Monday, September 18, 2006

the future of Argentina part 2: midfielders

My series on the look and shape of the new Argentinean National Team continues, this time on the exciting topic of midfielders. Due to the number of players covered, they've been divided up into three categories - defensive, attacking, and playmakers. At the end I'll sum up their possibilities of being involved with Basile's Argentina and to which extent.

Abbreviations: WYC = World Youth Championship, the U-20 tournament run by FIFA. Held every 2 years and won by Argentina in '95, '97, '01, '05 since Maradona first led his team to win it.


defensive

Esteban Cambiasso (Internationale, Italy) was one of former coach Pekerman's most trusted players, even if he was playing a bit deeper for Argentina than he does for his club. Most of this was due to Mascherano's injury lay-off which forced Cambiasso into the holding role. Arguably plays much better in a more central midfield position, making tackles, linking play and even scoring the odd goal. Etched his name into World Cup history by scoring the 24-pass goal against Serbia and Montenegro and then missing the penalty which sent Argentina crashing out. I still remember Cambiasso crying and murmuring "why did it have to be me?" repeatedly as his teammates tried to counsel him. It's all the poignant given that he was once one of the greatest young prodigies of his generation - a member of the '97 WYC-winning 'golden generation' team, signed by Real Madrid in his teens. Now 26 and a definite starter for Inter, he should definitely be part of Basile's plans for the next four years.

Martin Demichelis (Bayern Munich, Germany) rather infamously declared that he had lost the will to live after being omitted from the '06 World Cup squad. (Yes, I'm still miffed about that. You're young, what's the hurry?) He does have some cause to feel despair, though, having been called up quite a few times when Mascherano was injured but as far as I know only getting to play once or twice. In Pekerman's team he was firmly behind Mascherano and Cambiasso in the battle for the holding midfield position, despite Cambiasso arguably not actually being a natural holding midfielder. At Bayern he faces competition with England's Owen Hargreaves for a starting place, playing more than 30 games last season and scoring the odd goal. If he continues to start for Bayern he should certainly be considered for the holding midfield role, despite fierce competition for the position. Unlucky at 26 years old to be amongst a crop of great young players all competing for the same role.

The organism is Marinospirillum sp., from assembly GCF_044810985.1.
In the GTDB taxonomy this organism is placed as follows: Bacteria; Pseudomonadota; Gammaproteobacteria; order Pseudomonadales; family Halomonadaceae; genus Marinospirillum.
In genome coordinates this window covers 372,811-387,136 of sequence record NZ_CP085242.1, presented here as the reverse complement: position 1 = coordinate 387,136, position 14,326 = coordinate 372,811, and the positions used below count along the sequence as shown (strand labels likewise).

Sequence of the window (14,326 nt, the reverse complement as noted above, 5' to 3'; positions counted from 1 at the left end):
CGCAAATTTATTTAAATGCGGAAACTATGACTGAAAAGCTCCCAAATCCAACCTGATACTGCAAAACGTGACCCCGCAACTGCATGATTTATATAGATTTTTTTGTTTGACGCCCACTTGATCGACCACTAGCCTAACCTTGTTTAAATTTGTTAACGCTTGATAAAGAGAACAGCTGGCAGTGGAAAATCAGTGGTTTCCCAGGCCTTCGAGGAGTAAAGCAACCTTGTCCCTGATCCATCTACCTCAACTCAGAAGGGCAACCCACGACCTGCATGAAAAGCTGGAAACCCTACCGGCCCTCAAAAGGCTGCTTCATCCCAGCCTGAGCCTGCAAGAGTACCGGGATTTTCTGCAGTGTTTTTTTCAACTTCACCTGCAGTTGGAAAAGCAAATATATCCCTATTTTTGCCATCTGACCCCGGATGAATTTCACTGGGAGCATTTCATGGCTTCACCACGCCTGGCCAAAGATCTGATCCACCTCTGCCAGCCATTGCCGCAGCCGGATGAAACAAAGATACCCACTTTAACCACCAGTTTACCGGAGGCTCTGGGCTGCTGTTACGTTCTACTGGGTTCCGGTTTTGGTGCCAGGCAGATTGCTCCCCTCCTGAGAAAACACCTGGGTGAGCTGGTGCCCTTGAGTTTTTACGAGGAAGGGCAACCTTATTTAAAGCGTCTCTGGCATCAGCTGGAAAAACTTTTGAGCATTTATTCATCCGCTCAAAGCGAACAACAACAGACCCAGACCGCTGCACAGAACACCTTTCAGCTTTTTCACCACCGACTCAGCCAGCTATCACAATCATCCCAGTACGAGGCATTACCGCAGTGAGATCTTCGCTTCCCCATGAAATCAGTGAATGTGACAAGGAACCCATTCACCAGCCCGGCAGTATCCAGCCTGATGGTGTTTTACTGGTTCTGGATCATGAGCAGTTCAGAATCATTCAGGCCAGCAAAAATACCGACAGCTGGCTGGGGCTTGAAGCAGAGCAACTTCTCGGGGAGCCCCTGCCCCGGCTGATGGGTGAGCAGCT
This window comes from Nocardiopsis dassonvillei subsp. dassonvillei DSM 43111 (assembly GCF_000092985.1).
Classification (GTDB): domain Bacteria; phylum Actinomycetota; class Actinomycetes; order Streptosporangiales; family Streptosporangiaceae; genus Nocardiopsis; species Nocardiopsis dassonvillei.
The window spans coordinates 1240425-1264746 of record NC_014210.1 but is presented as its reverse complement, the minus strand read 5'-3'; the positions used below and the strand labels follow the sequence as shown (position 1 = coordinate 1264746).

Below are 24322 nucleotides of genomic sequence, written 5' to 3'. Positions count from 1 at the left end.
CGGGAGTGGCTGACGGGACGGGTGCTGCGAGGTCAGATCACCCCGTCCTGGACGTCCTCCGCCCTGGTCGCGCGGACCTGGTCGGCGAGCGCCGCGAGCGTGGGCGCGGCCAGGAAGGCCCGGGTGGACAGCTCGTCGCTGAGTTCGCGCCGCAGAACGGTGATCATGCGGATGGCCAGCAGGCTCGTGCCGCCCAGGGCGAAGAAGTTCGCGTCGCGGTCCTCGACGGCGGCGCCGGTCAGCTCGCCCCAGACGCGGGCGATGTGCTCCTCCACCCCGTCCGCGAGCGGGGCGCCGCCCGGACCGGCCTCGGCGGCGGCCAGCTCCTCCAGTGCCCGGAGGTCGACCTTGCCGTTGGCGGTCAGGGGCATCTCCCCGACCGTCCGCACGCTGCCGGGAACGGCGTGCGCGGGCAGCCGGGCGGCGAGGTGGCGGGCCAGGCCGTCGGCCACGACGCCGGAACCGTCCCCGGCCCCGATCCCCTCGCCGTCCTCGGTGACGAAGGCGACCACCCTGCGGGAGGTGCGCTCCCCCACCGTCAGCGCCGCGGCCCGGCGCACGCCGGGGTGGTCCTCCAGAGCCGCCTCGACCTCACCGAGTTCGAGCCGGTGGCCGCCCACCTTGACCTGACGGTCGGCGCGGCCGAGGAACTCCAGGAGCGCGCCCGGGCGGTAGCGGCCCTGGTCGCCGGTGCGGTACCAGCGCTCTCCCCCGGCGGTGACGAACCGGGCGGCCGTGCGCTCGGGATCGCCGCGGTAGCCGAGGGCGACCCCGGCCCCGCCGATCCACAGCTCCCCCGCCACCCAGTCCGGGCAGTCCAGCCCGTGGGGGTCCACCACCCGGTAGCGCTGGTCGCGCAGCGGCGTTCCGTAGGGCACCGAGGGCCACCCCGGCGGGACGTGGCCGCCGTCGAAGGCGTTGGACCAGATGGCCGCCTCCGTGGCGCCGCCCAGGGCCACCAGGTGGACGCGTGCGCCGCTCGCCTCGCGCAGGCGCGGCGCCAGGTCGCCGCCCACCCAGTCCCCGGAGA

Javier Mascherano (West Ham, England) is Argentina's first choice holding midfielder at the moment. Coming up through the youth teams, he put in impressive displays first in winning the South American U-20 Championship and then as the first choice in the '04 Olympics-winning squad. In the past Mascherano has been a hallmark of consistency, with crucial, tidy tackling, great passing ability and a cool head in spite of his 22 years. I fear that the dispute with Corinthians which led to him missing training and the subsequent weight of expectations surrounding his move to the Premiership have disturbed his consistency. He played badly in the friendly against Brazil, the first time I've had cause to say that about him. Mascherano needs to get back to top form for West Ham soon or he may find that the position he had made his own will be slipping away.

Fernando Gago (Boca Juniors, Argentina) is perhaps the biggest threat to Mascherano's future dominance, despite the presence of the more experienced Cambiasso. A member of the '05 WYC-winning squad where he shared playing time with Biglia, both putting in impressive demonstrations in how to dictate play from a defensive midfield position, Gago's star has definitely risen faster in the aftermath. This is primarily thanks to the good work of former Boca coach Basile who has helped him develop into the kind of player who earns rave reviews and comparisons with the great Redondo. The 20 year old has yet to be capped for Argentina, but surely it's just a matter of time especially since the coach who helped him become a great player is now coaching the NT.

Lucas Biglia (Anderlecht, Belgium) has perhaps fallen behind the race with Gago to establish themselves in the NT with his move to Belgium last year. In one sense, the move is earning him more playing time than he would get at a big European club in one of the bigger leagues, but it's also keeping him out of sight. Apparently Biglia is putting in great displays in the holding midfield position for Anderlecht, as he did when they came to the Bernabeu to play Real Madrid in a pre-season friendly. I kind of hope he'll do well in the Champions League and maybe a mid-sized club in Spain snatches him up. In the '05 WYC squad Biglia played alternately with Gago, and was arguably the more impressive by a hair. They are very similar players, both 20 years old, so with Gago's current ascendancy it's hard to see Biglia getting the call ahead of him. Maybe in the future, though.